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Object Management Group's (OMG's) CORBA available for Linux

Nov 03, 1998, 15:15 (9 Talkback[s])

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PRESS RELEASE

CORBA on LINUX Gains Momentum

Framingham, MA - Programmers and end-users can now obtain implementations of the Object Management Group's (OMG's) Common Object Request Broker Architecture (CORBA) for Linux. As the momentum has grown behind the open source Linux operating system, more and more OMG members have requested this support. The emergence of CORBA-conformant ORBs for Linux is an indicator of the commercial confidence and industry support for both CORBA and Linux.

Early Linux programmers dabbled in Linux as a popular alternative to WindowsNT. Over time, the cooperatively-developed, full-fledged, open source Linux operating system has matured, and major industry players such as Netscape, Oracle, Sybase, IBM and Intel have taken notice. According to Datapro Information Service (a division of Gartner Group), Linux is the only alternative operating system growing in market share. Although difficult to quantify, some analysts estimate that Linux has attracted over a million users, perhaps more if you consider the "underground" base of developers who are not ready to announce official commercial support.

As greater proof that Linux has entered the mainstream, Oracle (http://www.oracle.com) recently released its flagship database, Oracle8, as well as its Application Server, on the Linux platform. IBM has also announced plans to migrate DB2 to Linux in the near future. Sybase claims over 1000 downloads of its Adaptive Server Enterprise Linux suite since the end of September. Linux's fast-paced popularity has resulted in a surge of support and a large selection of software including proxy servers, clustering kits, screen savers and now OMG's Common Object Request Broker Architecture (CORBA). Paragon Software's OAK (www.paragon-software.com), MICO (http://diamant.vsb.cs.uni-frankfurt.de/~mico/) and Washington University's TAO (www.cs.wustl.edu/~schmidt/TAO.html) are some of the CORBA Object Request Brokers available for a Linux environment.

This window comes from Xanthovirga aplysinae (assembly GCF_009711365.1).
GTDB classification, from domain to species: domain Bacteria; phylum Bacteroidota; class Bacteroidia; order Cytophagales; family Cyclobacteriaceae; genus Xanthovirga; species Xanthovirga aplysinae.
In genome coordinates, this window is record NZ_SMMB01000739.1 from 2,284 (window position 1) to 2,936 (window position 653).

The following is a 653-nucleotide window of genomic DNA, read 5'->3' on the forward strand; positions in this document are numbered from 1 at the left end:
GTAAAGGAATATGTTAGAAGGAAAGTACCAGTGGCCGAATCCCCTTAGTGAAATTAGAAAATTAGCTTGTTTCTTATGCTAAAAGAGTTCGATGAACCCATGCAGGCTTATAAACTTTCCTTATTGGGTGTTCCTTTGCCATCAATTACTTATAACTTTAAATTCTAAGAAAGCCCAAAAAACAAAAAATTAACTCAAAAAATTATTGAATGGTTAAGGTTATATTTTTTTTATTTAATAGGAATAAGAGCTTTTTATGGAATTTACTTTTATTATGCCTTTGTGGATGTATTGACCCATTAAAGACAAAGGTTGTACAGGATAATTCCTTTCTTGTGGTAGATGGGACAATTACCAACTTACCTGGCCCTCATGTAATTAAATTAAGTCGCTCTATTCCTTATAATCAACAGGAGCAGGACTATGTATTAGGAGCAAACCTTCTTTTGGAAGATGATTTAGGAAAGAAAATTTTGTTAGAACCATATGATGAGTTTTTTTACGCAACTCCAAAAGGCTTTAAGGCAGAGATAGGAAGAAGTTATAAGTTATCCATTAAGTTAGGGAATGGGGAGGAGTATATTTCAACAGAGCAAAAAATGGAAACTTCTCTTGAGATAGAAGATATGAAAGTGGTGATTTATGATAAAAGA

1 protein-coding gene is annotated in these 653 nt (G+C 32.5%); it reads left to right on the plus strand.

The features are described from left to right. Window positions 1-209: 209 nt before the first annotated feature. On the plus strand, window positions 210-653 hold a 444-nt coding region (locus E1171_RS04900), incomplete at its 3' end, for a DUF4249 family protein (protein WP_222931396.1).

At Washington University, the development of the TAO ORB is being sponsored by companies and organizations including Boeing, Lucent and Motorola which recognize the value of open source models and can recognize the future commercial value of such ORBs. Malcolm Spence, Marketing Director with Object Computing, Inc. (http://www.ociweb.com), the company responsible for providing marketing and technical support for TAO, said, "Customers want a solid, reliable platform for durable mission critical applications. Once the applications are there, the next logical step is establishing an object middleware so that the user community doesn't need to know how, or where, this service is being rendered. When that happens, CORBA on Linux is the answer. An open source ORB based on CORBA standards is an even better answer."

"It's all about options. Users don't want to be bound to only one platform or operating system," commented Bill Hoffman, President of the Object Management Group. "Linux offers another level of independence and CORBA vendors have responded. As Linux comes out of the back room and into the mainstream, I suspect other middleware vendors will follow this trend."

About Linux and Linux International

The Linux commercial server operating system is promoted by Linux International, an association of vendors that add services, training, support and software value to Linux. Linux version 1.0 was released in early 1994. Production versions (Linux 1.2 and 2.0) are available from several vendors including Red Hat Software and Caldera, Inc. For more information about Linux or for membership in Linux International, see http://www.li.org. For information on CORBA ORBs for Linux, see http://linas.org/linux/corba.html.

About OMG

With the support of its membership of software vendors, software developers and end users, OMG's CORBA is "The Middleware That's Everywhere." Since 1989, OMG has been "Setting The Standards For Distributed Computing^Ù" through its mission to promote the theory and practice of object technology for the development of distributed computing systems. The goal is to provide a common architectural framework for object oriented applications based on widely available interface specifications. OMG is headquartered in Framingham, MA, USA and has international marketing offices in Australia, Bahrain, Brazil, Germany, India, Italy, Japan and the UK. Additionally, OMG is a sponsor of the COMDEX Enterprise series of Trade Shows and Conferences.

For information on joining OMG or additional information, please contact OMG headquarters by phone at +1-508-820 4300, by fax at +1-508-820 4303, by email at info@omg.org. OMG provides current information and services for Distributed Object Computing through The Information Brokerage^Ù on the World Wide Web at: www.omg.org.

Note to editors: CORBA, OMG*, Object Management* and the OMG logo are registered trademarks of the Object Management Group. The Information Brokerage*, CORBA - The Middleware That's Everywhere*, OMG: Setting The Standards For Distributed Computing*, IIOP*, OMG Interface Definition Language*, CORBAservices*, CORBAfacilities*, CORBAmed*, and CORBAnet* are trademarks of the Object Management Group. All other products or company names mentioned are used for identification purposes only, and may be trademarks of their respective owners.